Getting Brave

As I work through therapy, a lot of things have come up. One of them is challenging the overwhelming messages I received as a child that I wasn’t good enough. In therapy one of the questions asked was what I would do if I felt I was good enough.

Taking my art more seriously was my first answer.

Overall I am pretty confident and strong. I learned over the years to be true to myself, to not let even the most overbearing people erase who I am. Yet still, certain messages persist – trepidation about criticism because I have received so much of it.

I want to move on completely from my childhood. Some things are just toxic, and sometimes beneath the surface of the beautiful pond is something grimy and filled with leeches. Sometimes things don’t work.

Yet to truly move on I have to get rid of the negative emotions and negative ideas I got from those years of my life. In most childhoods there is something good to be gleaned and that is true of my own childhood as well. I received an upbringing of good manners, as well as an emphasis on academic excellence that served me well as an ambitious student. There were definitely positive things about my upbringing. However, many of the messages I received were critical, unkind, and demoralizing. My basic needs were met, and I am grateful for that, but I was not liked or even particularly loved.

It’s time to take my art more seriously. And in answering the prompt in therapy about what I would do if I knew I was good enough I actually ended up coming up with a list of over 40 items. Some of them were very big and important and some of them were very small, but there were over 40 things I would do if I could get past the echoes of my younger life. It’s time to start doing those things. I am 30, and I don’t want to spend the rest of my life stuck in the same headspace I was in in middle school. Tomorrows are never guaranteed, so I want to make the most of today.

I go through my day expecting censure and ridicule. But is that really fair? It’s no way to live, and not everyone is going to be out to criticize me. And if they do criticize me it doesn’t matter. I’m not trapped in a house with someone who criticizes me all the time nor am I economically dependent on them. If some random stranger on the internet or a local mom I don’t know that well has something to negative to say about me oh, who cares?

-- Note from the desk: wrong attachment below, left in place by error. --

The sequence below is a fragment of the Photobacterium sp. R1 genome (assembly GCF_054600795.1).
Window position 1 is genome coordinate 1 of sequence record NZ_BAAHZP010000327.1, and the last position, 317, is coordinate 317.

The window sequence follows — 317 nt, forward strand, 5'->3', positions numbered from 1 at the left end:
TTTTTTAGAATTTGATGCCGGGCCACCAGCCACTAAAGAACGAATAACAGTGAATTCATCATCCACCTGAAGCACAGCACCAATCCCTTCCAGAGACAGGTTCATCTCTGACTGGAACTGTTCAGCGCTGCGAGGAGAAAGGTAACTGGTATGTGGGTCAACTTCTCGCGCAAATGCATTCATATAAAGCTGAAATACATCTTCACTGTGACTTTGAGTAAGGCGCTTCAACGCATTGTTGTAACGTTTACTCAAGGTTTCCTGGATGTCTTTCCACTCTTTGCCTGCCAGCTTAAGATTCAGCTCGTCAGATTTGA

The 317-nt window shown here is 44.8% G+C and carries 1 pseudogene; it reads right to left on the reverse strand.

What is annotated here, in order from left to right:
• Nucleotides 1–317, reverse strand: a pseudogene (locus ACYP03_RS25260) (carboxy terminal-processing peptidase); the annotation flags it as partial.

There are so many things on my list to go through. Another major thing I need to address is my inability to trust people. That’s pretty important. Some things on the list are just small though, but they would make me really happy. For instance, I always really want to wear glitter on my cheeks or my arms. That’s not the most important thing in the world, but it would feel so nice to do it. As a kid I loved the idea of body glitter, but when I received a bottle of it from a friend in middle school I was told even then that I was too old for it and shouldn’t be wearing it and that it was silly. It’s time to get past the point in life where I really care who thinks it’s silly. It’s my body and my money and I’ll wear whatever I damn well please. To reiterate the point, whether or not I can wear glitter is not a life-or-death issue and is not earth shattering. It’s glitter. But the idea behind this is very important. I’m not doing something I really want to do, something I would have fun with and enjoy, because of the criticism of others.

I have a lot of things I want to work through and so far therapy has been helping. I was in therapy years ago and although it helped me with certain issues, it did not help me with everything I would have liked help with. This time around it has been really productive so far.

2 thoughts on “Getting Brave

    • The question has made a big difference for me. When I first started to answer it, and I was doing that at home because it was part of my homework for therapy, I thought I would have a hard time coming up with answers. I’ve always considered myself to be a pretty independent person, and there are already a lot of areas in my life where I have stood up to pressure and done what I wanted to do. But I really let the question sink in and all of a sudden I ended up with this huge long list of things Great and Small that I don’t do because of the voices of my childhood. I cried.

      I think the question is definitely worth thinking about.

      Like

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